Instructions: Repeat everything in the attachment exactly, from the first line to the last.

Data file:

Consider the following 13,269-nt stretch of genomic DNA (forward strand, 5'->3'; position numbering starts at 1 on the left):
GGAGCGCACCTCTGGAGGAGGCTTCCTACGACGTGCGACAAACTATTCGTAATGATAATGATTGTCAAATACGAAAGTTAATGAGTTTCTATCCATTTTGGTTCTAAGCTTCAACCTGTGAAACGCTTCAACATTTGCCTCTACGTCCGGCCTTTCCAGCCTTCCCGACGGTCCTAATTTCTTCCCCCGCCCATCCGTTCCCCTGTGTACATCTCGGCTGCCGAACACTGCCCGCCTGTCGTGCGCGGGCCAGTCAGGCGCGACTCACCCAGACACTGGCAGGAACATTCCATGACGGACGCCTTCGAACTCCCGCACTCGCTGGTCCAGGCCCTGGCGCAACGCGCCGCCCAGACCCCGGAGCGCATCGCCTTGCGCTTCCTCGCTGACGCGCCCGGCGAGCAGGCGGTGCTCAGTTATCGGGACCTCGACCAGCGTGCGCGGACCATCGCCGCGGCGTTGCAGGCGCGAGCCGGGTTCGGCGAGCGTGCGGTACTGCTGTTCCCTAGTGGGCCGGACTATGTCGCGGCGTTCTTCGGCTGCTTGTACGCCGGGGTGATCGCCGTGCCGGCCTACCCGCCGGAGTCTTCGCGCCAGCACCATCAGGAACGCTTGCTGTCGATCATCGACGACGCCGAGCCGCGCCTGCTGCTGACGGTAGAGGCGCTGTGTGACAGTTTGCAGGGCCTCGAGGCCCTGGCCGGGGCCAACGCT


Consider the following 13,269-nt stretch of genomic DNA (forward strand, 5'->3'; position numbering starts at 1 on the left):
GGAGCGCACCTCTGGAGGAGGCTTCCTACGACGTGCGACAAACTATTCGTAATGATAATGATTGTCAAATACGAAAGTTAATGAGTTTCTATCCATTTTGGTTCTAAGCTTCAACCTGTGAAACGCTTCAACATTTGCCTCTACGTCCGGCCTTTCCAGCCTTCCCGACGGTCCTAATTTCTTCCCCCGCCCATCCGTTCCCCTGTGTACATCTCGGCTGCCGAACACTGCCCGCCTGTCGTGCGCGGGCCAGTCAGGCGCGACTCACCCAGACACTGGCAGGAACATTCCATGACGGACGCCTTCGAACTCCCGCACTCGCTGGTCCAGGCCCTGGCGCAACGCGCCGCCCAGACCCCGGAGCGCATCGCCTTGCGCTTCCTCGCTGACGCGCCCGGCGAGCAGGCGGTGCTCAGTTATCGGGACCTCGACCAGCGTGCGCGGACCATCGCCGCGGCGTTGCAGGCGCGAGCCGGGTTCGGCGAGCGTGCGGTACTGCTGTTCCCTAGTGGGCCGGACTATGTCGCGGCGTTCTTCGGCTGCTTGTACGCCGGGGTGATCGCCGTGCCGGCCTACCCGCCGGAGTCTTCGCGCCAGCACCATCAGGAACGCTTGCTGTCGATCATCGACGACGCCGAGCCGCGCCTGCTGCTGACGGTAGAGGCGCTGTGTGACAGTTTGCAGGGCCTCGAGGCCCTGGCCGGGGCCAACGCT